The Rockefeller Foundation’s "100 Resilient Cities" network is taking up the challenge of creating flexible and progressive cities that adapt and are more resilient to adverse events.
Resilient cities present a new, innovative urban dynamic that makes them more resilient to physical disasters and social and economic changes.
Globalization, rapid urbanization and climate change mean a 21st century city has to think about the future. Developed in the 2000s, the "resilient city" concept is defined as the ability of a city to adapt and so recover from climatic and environmental disturbances, and economic or social tensions. A city is viewed as a comprehensive governance ecosystem with different interconnected and interdependent systems: infrastructure, facilities, finance, social development, eco-management of resources. The idea is to be able to withstand crises, manage them, and most importantly rebound with a dynamic urban model that does not merely react. Of course following a natural disaster - flooding, for example – operational functions have to be reinstated as quickly as possible. But urban resilience also involves working upstream to mitigate the disruption caused by population explosion, geo-climatic changes or pollution. In fact, a resilient city treads one possible pathway to a sustainable city.
The Rockefeller Foundation’s objective - "100 Resilient Cities"
In 2013, the Rockefeller Foundation launched the 100 Resilient Cities Network. 67 applications were selected, including Paris, which has been part of the network since 2014 - alongside Barcelona, Quito, Dakar, Lisbon, Rome, Melbourne, London, Durban and Kigali to name just a few. The Foundation’s objective is to reach 100 cities by 2016. Specifically, the program undertakes to provide not only funding to appoint a Chief Resilience Officer, but also expertise, membership of the 100 Resilient Cities Network through which cities can learn from and help each other, and technical support.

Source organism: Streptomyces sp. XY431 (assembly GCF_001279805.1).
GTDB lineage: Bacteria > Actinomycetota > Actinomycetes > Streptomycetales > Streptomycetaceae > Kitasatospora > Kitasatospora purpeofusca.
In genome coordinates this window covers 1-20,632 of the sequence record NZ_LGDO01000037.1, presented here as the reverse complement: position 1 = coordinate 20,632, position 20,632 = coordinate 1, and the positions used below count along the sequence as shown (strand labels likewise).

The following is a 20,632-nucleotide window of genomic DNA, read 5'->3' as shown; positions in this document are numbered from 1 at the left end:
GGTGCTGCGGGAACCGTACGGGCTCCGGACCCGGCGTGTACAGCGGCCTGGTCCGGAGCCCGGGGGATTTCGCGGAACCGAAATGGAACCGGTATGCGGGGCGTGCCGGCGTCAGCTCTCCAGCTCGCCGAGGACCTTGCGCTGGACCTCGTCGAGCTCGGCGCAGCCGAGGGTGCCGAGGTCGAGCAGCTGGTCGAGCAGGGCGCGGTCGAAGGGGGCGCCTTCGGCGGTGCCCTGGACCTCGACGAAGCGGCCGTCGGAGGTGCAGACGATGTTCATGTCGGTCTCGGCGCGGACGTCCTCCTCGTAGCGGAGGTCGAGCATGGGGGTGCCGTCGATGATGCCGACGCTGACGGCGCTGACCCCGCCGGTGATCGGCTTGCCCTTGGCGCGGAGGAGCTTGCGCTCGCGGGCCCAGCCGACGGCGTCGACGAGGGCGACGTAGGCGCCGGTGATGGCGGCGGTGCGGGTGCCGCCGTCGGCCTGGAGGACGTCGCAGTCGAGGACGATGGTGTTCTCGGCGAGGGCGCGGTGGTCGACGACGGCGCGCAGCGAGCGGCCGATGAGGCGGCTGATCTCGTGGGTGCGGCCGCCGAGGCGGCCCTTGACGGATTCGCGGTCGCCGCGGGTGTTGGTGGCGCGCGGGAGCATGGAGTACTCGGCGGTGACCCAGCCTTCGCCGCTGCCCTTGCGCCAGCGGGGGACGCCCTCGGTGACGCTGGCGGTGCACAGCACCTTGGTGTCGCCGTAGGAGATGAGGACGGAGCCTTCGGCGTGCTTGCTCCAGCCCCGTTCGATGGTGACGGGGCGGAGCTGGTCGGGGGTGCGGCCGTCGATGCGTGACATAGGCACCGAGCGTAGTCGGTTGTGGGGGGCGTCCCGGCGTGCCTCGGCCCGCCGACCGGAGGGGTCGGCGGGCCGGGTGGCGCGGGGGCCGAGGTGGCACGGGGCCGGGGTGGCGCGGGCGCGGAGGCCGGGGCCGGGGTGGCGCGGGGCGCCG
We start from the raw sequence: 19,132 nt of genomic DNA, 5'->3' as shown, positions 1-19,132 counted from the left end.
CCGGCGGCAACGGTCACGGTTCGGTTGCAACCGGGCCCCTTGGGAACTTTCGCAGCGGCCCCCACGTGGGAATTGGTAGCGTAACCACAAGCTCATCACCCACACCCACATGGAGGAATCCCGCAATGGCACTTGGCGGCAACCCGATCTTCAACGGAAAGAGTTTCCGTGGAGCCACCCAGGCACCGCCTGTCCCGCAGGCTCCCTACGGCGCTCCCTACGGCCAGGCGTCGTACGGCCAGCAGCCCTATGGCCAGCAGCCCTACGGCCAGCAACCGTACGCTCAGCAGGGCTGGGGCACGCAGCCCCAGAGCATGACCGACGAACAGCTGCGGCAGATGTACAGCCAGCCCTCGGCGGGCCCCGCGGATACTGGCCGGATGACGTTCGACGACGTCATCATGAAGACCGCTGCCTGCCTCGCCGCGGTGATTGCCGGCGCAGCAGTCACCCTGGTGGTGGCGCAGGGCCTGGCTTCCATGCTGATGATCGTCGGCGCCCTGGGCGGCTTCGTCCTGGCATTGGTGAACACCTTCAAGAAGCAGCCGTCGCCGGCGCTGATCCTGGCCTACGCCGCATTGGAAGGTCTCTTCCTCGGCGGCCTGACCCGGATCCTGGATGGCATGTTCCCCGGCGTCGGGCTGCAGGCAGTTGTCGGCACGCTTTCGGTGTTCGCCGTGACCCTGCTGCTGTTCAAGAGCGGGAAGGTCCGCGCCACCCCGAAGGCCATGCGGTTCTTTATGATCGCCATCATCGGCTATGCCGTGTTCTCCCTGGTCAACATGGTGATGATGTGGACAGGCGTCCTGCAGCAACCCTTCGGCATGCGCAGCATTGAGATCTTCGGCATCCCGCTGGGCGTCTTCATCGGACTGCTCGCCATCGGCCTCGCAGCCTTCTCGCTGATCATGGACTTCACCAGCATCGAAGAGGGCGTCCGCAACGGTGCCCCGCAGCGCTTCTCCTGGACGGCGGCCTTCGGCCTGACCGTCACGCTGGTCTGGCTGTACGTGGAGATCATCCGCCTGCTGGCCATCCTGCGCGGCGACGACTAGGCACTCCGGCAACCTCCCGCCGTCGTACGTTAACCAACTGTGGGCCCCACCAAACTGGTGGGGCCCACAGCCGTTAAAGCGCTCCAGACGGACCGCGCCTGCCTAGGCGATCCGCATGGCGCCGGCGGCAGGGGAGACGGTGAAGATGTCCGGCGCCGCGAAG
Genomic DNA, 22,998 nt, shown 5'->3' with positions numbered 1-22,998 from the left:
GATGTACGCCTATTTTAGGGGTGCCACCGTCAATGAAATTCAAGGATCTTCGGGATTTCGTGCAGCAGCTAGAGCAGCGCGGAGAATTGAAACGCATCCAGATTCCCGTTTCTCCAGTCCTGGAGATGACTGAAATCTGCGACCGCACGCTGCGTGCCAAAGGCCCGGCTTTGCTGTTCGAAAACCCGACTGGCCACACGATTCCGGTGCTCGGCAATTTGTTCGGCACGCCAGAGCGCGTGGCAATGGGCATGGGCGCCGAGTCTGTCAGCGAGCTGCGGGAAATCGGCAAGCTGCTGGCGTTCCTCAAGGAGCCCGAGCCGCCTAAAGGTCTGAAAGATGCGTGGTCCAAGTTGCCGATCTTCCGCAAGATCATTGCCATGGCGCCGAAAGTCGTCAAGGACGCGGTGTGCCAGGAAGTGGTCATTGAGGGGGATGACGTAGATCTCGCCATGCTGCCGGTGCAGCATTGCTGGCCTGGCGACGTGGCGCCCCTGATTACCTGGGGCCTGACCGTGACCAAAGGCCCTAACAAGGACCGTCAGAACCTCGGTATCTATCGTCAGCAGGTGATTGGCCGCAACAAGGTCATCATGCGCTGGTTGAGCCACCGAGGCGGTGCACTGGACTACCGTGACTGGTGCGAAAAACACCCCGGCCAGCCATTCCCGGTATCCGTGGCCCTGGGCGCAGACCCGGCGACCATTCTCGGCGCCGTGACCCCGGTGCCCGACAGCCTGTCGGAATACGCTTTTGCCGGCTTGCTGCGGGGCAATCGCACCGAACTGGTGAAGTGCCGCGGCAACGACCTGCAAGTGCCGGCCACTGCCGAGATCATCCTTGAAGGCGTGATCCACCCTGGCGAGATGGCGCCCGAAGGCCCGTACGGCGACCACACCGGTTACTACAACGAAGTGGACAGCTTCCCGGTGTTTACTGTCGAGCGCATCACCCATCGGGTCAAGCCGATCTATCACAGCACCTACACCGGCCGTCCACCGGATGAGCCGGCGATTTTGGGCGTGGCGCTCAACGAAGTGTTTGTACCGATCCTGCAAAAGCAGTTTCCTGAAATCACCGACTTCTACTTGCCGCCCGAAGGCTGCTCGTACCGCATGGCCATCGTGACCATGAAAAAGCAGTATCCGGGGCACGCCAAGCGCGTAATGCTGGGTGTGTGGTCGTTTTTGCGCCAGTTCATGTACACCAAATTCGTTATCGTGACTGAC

Veolia, technology partner for resilient cities
It was natural step for Veolia to become a partner in the network. Working closely with cities, their administrative and technical services and their elected representatives, Veolia is adding its efforts to building urban resilience in its areas of expertise: water and waste management, and energy. An experiment managing a network by means of urban sensors helped reduce flooding events in Copenhagen from 100 to 10 in one year! In New York, as an active member of the "100 Resilient Cities", Veolia has been involved in building a combined heat and power plant that supplies its heat to a university. The principle of decentralized energy production, which makes it autonomous and independent of the electrical network, proved very useful during Hurricane Sandy. In this case resilience consisted of ensuring the continuity of services during a crisis. By combining technology and ecology, the resilient city continues on its way to a new form of sustainability that takes the well-being of its inhabitants into account.
Main picture: London, United-Kingdom - Copyrights : VEOLIA image library - Justin Sutcliffe - Polaris/interlinks Image